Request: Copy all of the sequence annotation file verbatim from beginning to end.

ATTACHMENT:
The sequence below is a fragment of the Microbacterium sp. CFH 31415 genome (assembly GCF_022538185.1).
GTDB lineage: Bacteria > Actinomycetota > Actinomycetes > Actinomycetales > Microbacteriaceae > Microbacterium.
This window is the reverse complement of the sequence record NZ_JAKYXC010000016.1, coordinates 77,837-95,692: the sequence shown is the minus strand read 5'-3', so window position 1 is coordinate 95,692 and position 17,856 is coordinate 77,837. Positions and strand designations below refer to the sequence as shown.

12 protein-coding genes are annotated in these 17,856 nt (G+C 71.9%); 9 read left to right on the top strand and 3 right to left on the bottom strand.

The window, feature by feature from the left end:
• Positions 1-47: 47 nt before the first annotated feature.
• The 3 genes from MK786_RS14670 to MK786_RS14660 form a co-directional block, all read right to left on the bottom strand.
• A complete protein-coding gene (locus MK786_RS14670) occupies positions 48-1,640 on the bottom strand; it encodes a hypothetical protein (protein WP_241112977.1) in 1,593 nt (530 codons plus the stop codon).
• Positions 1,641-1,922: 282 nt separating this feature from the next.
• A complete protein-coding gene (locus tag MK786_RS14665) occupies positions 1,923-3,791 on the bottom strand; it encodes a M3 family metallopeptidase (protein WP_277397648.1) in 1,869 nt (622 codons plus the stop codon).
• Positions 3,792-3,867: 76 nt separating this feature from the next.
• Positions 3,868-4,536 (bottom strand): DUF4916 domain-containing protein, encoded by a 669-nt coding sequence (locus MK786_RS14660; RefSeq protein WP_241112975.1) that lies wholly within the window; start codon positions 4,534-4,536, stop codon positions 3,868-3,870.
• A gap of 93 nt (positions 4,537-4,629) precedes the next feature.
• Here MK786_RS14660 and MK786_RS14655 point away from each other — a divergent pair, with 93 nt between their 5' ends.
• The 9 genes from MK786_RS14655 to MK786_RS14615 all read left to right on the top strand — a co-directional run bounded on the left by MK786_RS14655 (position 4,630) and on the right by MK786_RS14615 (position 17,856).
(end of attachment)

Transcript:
The sequence below is a fragment of the Microbacterium sp. CFH 31415 genome (assembly GCF_022538185.1).
GTDB lineage: Bacteria > Actinomycetota > Actinomycetes > Actinomycetales > Microbacteriaceae > Microbacterium.
This window is the reverse complement of the sequence record NZ_JAKYXC010000016.1, coordinates 77,837-95,692: the sequence shown is the minus strand read 5'-3', so window position 1 is coordinate 95,692 and position 17,856 is coordinate 77,837. Positions and strand designations below refer to the sequence as shown.

12 protein-coding genes are annotated in these 17,856 nt (G+C 71.9%); 9 read left to right on the top strand and 3 right to left on the bottom strand.

The window, feature by feature from the left end:
• Positions 1-47: 47 nt before the first annotated feature.
• The 3 genes from MK786_RS14670 to MK786_RS14660 form a co-directional block, all read right to left on the bottom strand.
• A complete protein-coding gene (locus MK786_RS14670) occupies positions 48-1,640 on the bottom strand; it encodes a hypothetical protein (protein WP_241112977.1) in 1,593 nt (530 codons plus the stop codon).
• Positions 1,641-1,922: 282 nt separating this feature from the next.
• A complete protein-coding gene (locus tag MK786_RS14665) occupies positions 1,923-3,791 on the bottom strand; it encodes a M3 family metallopeptidase (protein WP_277397648.1) in 1,869 nt (622 codons plus the stop codon).
• Positions 3,792-3,867: 76 nt separating this feature from the next.
• Positions 3,868-4,536 (bottom strand): DUF4916 domain-containing protein, encoded by a 669-nt coding sequence (locus MK786_RS14660; RefSeq protein WP_241112975.1) that lies wholly within the window; start codon positions 4,534-4,536, stop codon positions 3,868-3,870.
• A gap of 93 nt (positions 4,537-4,629) precedes the next feature.
• Here MK786_RS14660 and MK786_RS14655 point away from each other — a divergent pair, with 93 nt between their 5' ends.
• The 9 genes from MK786_RS14655 to MK786_RS14615 all read left to right on the top strand — a co-directional run bounded on the left by MK786_RS14655 (position 4,630) and on the right by MK786_RS14615 (position 17,856).